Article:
Vinsamlegast notið þetta auðkenni þegar þið vitnið til verksins eða tengið í það: http://hdl.handle.net/1946/36559
A commonly used method of authentication on the Internet is to provide a combination of a username and a password. One way to make this method more secure is to have long passwords. Single sign-on solutions have led to users having to remember fewer passwords and the passwords can, therefore, be longer than previously. Different standardized frameworks can be used when implementing these types of solutions, each with various advantages and disadvantages.
This thesis examines different authentication and authorization frameworks available to integrate a centralized single sign-on solution with an existing system. The studied frameworks are OAuth 2.0, OpenID Connect, SAML, LDAP, Kerberos and RADIUS. These frameworks are reviewed and compared with each other on a high level with an emphasis on security and features. A subset of them, namely OAuth 2.0, OpenID Connect and SAML, is chosen to be more extensively evaluated through integration with Hibox Systems's internal solution. The reliability of the system is tested through simulating heavy load conditions, while successful throughput and system resource usage are used as metrics to determine the efficiency of the system.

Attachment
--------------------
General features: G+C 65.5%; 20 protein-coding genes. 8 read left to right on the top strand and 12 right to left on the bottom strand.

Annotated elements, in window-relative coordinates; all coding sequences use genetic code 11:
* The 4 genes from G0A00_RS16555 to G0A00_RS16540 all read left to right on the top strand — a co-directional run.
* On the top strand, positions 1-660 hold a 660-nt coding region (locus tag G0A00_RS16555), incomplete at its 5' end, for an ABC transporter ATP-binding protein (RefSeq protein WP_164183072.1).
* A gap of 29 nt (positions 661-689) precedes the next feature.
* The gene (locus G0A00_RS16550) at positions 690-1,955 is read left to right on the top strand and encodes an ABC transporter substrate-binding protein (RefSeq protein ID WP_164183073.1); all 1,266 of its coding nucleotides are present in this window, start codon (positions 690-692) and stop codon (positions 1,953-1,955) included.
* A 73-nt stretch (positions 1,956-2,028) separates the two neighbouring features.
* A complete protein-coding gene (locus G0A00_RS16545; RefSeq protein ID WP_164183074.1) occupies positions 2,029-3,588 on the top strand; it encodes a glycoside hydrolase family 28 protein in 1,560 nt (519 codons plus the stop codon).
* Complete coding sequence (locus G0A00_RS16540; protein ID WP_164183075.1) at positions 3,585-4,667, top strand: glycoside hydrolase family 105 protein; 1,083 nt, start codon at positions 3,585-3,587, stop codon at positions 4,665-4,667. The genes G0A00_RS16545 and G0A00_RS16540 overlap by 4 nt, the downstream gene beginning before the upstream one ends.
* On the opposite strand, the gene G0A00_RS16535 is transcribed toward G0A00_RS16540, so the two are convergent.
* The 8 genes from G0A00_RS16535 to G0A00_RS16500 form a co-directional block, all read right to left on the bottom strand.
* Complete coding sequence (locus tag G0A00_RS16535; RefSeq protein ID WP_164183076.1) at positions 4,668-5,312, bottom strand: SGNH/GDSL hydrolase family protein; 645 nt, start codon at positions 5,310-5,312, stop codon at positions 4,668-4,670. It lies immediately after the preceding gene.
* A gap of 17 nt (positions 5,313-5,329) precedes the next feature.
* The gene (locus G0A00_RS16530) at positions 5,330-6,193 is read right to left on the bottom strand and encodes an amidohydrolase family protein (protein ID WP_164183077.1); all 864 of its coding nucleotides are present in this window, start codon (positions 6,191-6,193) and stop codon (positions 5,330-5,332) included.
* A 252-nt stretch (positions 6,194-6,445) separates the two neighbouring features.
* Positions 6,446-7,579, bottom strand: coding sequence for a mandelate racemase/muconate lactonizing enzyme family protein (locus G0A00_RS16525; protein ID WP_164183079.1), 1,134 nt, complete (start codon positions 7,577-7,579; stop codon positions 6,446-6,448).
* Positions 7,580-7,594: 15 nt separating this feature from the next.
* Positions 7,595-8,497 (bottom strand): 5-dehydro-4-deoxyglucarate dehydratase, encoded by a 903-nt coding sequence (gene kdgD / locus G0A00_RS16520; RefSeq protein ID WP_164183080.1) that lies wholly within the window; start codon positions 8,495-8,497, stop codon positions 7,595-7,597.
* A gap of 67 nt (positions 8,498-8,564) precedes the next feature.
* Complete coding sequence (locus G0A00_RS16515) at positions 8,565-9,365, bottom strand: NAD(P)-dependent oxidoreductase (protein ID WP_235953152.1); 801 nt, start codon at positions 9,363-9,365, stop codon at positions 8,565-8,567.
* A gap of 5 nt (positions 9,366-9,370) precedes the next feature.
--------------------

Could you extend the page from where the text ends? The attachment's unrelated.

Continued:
The integration of both OpenID Connect, combined with OAuth 2.0, and SAML had a smooth user experience during normal authentication flows, but the combination of OAuth 2.0 and OpenID Connect had an advantage over SAML during heavy load conditions. The user experience was kept on a reasonable level for a larger number of simultaneous users with the OpenID Connect and OAuth 2.0 integration and the frameworks are therefore deemed to be better suited for the given use case.